Jill Tucker, SF Chronicle Staff Writer
Wednesday, May 28, 2008
San Francisco Superintendent Carlos Garcia took a first stab at putting his mark on city schools Tuesday with a plan that pushes the district to face racism and classism head on.
The district's strategic plan adopted by the school board 6-0 Tuesday night focuses on reversing the typical academic outcomes for black, Hispanic and poor students.
Although that sounds almost like a reworked version of the federal No Child Left Behind Act, district officials say they are working off a corporate model that puts everyone - from school board members to custodians - under the microscope in different ways.
A new grading system will expose schools - even the popular, high-scoring ones - that are failing to address the institutional racial inequities within their walls.
"The issues we're dealing with are capital D Democracy issues," said Tony Smith, deputy superintendent of instruction, innovation and social justice, and the plan's architect.
The question, however, is how to solve those deep-rooted societal problems that are playing out in schools. So far, no urban district has bridged the achievement gap or created schools of equal quality for children regardless of their race or income.
The solution, according to the superintendent's plan, starts with a top-down acknowledgement that the schools are contributing to the inequities in society, Smith said.
Training will also be crucial, he said.
That means, Smith said, asking teachers some hard questions, including: "Do you have experience working with these kinds of kids?"
Each school will be judged by how well it "serves each and every student based on that school's ability to disrupt the historically predictive power of racial, ethnic, linguistic and socio-economic student attributes," according to the plan.
Successful programs would be identified and worked into other schools.
A scorecard will measure school and the district performance across a wide range of indicators including:
-- "Percentage of schools that are fully integrated racially, ethnically and socio-economically."
-- "Percentage of SFUSD teachers with a district supplied laptop that is functional and has current software."
-- "Number and percentage of students who drop out of school between grades 6-12."
-- "Number and percentage of students who vote in their local student government elections."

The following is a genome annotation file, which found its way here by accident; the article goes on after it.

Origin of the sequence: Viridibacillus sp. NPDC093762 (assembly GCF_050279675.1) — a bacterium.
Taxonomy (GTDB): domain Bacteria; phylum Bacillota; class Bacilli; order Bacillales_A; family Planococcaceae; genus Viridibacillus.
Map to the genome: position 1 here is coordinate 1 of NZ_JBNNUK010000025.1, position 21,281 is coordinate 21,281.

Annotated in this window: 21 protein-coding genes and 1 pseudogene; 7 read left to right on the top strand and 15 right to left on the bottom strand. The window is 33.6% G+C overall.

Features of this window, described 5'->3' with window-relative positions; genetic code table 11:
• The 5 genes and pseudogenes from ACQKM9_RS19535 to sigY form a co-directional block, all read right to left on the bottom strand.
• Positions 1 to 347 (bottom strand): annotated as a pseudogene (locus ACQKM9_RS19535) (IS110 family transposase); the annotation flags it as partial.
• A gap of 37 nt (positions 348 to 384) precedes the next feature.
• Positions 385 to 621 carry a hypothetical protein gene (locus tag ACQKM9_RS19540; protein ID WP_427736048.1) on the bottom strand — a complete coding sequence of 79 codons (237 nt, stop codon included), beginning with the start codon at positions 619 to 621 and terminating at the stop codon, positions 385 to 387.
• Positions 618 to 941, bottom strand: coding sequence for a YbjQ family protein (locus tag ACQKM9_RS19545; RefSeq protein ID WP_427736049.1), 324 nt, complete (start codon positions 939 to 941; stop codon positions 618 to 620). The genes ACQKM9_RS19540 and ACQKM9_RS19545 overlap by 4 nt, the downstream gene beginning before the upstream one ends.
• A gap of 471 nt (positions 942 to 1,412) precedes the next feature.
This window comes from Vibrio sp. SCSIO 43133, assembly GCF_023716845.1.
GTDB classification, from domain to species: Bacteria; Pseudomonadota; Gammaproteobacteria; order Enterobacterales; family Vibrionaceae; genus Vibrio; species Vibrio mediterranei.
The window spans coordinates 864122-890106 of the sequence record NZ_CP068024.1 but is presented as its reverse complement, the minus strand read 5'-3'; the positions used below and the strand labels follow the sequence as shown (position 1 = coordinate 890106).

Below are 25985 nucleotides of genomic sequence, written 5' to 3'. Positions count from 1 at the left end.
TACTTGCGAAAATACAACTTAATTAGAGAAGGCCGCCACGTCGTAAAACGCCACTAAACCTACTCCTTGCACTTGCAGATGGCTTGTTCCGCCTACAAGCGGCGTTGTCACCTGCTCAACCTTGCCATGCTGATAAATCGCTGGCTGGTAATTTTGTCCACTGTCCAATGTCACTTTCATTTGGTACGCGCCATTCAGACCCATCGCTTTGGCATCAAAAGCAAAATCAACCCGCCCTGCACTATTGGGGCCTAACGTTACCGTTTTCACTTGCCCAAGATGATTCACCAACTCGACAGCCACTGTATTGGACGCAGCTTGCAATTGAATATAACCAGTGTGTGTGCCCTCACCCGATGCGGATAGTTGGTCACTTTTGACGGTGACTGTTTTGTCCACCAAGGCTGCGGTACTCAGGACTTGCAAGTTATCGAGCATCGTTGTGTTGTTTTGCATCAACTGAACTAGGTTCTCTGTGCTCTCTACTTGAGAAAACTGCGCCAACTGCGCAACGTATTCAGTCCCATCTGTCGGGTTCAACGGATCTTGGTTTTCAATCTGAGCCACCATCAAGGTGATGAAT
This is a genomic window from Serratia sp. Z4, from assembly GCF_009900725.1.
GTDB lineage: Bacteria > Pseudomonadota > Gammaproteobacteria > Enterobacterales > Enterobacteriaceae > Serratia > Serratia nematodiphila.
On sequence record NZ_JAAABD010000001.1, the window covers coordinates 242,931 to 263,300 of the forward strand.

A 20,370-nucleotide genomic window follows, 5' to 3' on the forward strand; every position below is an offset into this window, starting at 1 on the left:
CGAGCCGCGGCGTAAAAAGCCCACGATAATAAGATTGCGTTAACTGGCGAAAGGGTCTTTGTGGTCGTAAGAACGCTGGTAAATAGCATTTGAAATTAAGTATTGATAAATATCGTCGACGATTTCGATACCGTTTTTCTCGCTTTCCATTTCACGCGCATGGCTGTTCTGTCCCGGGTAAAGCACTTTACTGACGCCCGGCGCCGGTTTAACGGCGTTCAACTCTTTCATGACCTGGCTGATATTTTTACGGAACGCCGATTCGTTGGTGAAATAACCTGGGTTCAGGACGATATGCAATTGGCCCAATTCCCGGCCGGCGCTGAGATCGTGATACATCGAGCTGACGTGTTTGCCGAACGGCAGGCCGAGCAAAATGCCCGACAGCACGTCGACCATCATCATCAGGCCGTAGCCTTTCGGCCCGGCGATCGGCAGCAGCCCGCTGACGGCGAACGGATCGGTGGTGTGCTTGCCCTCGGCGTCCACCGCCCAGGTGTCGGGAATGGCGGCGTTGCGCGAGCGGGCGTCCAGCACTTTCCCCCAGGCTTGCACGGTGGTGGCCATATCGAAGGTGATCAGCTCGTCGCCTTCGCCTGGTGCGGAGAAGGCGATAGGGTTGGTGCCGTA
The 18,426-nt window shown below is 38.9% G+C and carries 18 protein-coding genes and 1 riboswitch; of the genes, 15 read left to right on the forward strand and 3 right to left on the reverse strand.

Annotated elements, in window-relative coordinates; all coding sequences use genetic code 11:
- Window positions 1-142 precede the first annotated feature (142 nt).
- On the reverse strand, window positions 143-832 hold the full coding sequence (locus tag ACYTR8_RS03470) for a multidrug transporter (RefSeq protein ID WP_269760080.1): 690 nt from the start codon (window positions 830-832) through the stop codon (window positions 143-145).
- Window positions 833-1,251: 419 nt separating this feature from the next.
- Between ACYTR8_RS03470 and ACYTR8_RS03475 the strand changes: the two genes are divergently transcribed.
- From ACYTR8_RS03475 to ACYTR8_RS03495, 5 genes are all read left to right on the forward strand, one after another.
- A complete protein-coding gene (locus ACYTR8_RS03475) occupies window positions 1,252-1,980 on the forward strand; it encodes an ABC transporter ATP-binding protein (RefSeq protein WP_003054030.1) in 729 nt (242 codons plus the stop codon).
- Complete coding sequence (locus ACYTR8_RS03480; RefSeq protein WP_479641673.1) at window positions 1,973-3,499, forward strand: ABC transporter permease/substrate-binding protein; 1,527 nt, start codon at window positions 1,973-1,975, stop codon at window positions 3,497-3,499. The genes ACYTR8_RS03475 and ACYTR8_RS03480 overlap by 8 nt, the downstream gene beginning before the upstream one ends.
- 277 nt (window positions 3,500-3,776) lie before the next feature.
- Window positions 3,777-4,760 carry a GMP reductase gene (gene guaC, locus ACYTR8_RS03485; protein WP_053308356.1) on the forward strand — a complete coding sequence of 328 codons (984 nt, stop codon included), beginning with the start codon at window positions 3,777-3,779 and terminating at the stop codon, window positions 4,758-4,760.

The scorecard is based on a business model created in the 1990s.
The district's plan has evolved over the last several months, with the involvement of 1,000 parents and students as well as community leaders and district staff, district officials said.
It comes about a month shy of a one-year anniversary for Garcia, who promised back in July that he wouldn't settle for the status quo.
Shortly after his arrival, he toured schools to see what was needed.
He said he remembers the shock he felt, walking into classrooms full of blackboards - not even the newer green ones - with erasers and chalk lined up neatly on the shelves below.
"I hadn't seen a chalkboard in some time," Garcia said some months into the job.
Before and after he took the job here, he told the board they were spreading money too thinly. They needed to set priorities, focus funding, let him do his job and then hold him accountable.
Garcia set to it, starting with some new hires.
Smith was one of his first - lured from Emery Unified, where the former professional football player earned a reputation for results.
Board members and district staff said Tuesday that adoption of the plan is the start of a long process that will include community input and the development of ways to create equity in the schools.
One of the next steps in implementing the plan will be to identify the schools succeeding and those still needing work, Smith said.
"It is the right of every child in the San Francisco school district to be educated well," board member Kim-Shree Maufas said. "And that's our charge in creating this new plan."